4. Margin and Index. The loan's interest rate consists of a fixed margin and a variable index. While the margin remains constant, the index can fluctuate, impacting the overall interest rate.

  5. Hybrid Nature. Combines a fixed-rate period with a subsequent adjustable-rate period, offering a mix of stability and flexibility. The fixed period allows for planning, while the adjustable period adapts to market conditions.

Pros and Cons


Tax Benefits. Mortgage interest and property taxes may be tax-deductible, providing potential savings for homeowners on their annual tax returns.

Goldilocks Period. Offers a balance between a shorter 3-year ARM and a longer 7- or 10-year ARM, providing a moderate fixed-rate period before adjustments begin.

Equity Building. As borrowers make monthly payments, they build equity in their homes, which can be a valuable financial asset and can potentially be used for other financial needs through home equity loans or lines of credit.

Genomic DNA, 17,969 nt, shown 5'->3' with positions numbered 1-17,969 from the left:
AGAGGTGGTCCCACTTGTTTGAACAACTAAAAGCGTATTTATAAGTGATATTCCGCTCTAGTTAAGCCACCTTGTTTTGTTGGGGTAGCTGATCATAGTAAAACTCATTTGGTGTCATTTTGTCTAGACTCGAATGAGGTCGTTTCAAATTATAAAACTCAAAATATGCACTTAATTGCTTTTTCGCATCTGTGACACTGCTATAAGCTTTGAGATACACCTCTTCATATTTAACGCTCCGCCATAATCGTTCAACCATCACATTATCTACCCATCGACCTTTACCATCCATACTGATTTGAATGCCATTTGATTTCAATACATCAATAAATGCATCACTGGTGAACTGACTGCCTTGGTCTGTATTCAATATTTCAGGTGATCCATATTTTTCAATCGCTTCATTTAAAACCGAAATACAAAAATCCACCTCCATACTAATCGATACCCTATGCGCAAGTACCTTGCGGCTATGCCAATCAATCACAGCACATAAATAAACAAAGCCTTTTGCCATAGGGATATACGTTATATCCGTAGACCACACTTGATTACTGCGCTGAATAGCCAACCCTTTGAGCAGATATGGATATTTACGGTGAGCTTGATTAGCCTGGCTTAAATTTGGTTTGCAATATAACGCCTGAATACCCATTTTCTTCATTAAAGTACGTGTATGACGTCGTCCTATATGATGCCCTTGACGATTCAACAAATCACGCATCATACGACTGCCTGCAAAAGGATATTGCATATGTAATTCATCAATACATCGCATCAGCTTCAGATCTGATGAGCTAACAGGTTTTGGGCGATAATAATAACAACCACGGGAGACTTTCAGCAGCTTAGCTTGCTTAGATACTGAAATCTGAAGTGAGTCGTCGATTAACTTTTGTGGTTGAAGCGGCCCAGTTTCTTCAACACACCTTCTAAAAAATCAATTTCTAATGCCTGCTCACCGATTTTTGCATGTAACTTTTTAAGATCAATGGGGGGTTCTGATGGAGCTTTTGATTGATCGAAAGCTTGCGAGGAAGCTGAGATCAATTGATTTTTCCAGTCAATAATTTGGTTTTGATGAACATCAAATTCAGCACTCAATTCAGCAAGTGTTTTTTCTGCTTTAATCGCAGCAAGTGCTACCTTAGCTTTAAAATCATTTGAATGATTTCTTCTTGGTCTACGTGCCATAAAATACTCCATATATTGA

Short Introductory Period. The fixed-rate lasts only five years, after which the rate adjusts, creating uncertainty and the potential for higher payments.

Adjustment Risk. The adjustable period extends for up to 25 years, bringing considerable risk as rates can increase, leading to higher monthly payments.

Costly Exit. If refinancing becomes necessary to manage higher payments after the fixed period, closing costs for refinancing can be substantial, ranging from 2% to 5% of the loan balance.

How to Get an ARM with a 5-Year Term

Apply for a loan

  1. Assess Your Financial Health. Obtain a copy of your credit report and check your credit score. Most mortgage lenders require a minimum credit score for approval. Calculate your DTI by dividing your monthly debt payments by your gross monthly income. Lenders typically prefer a DTI of 43% or lower. Aim to save at least 20% of the home's purchase price to avoid private mortgage insurance (PMI), though some lenders offer options with lower down payments.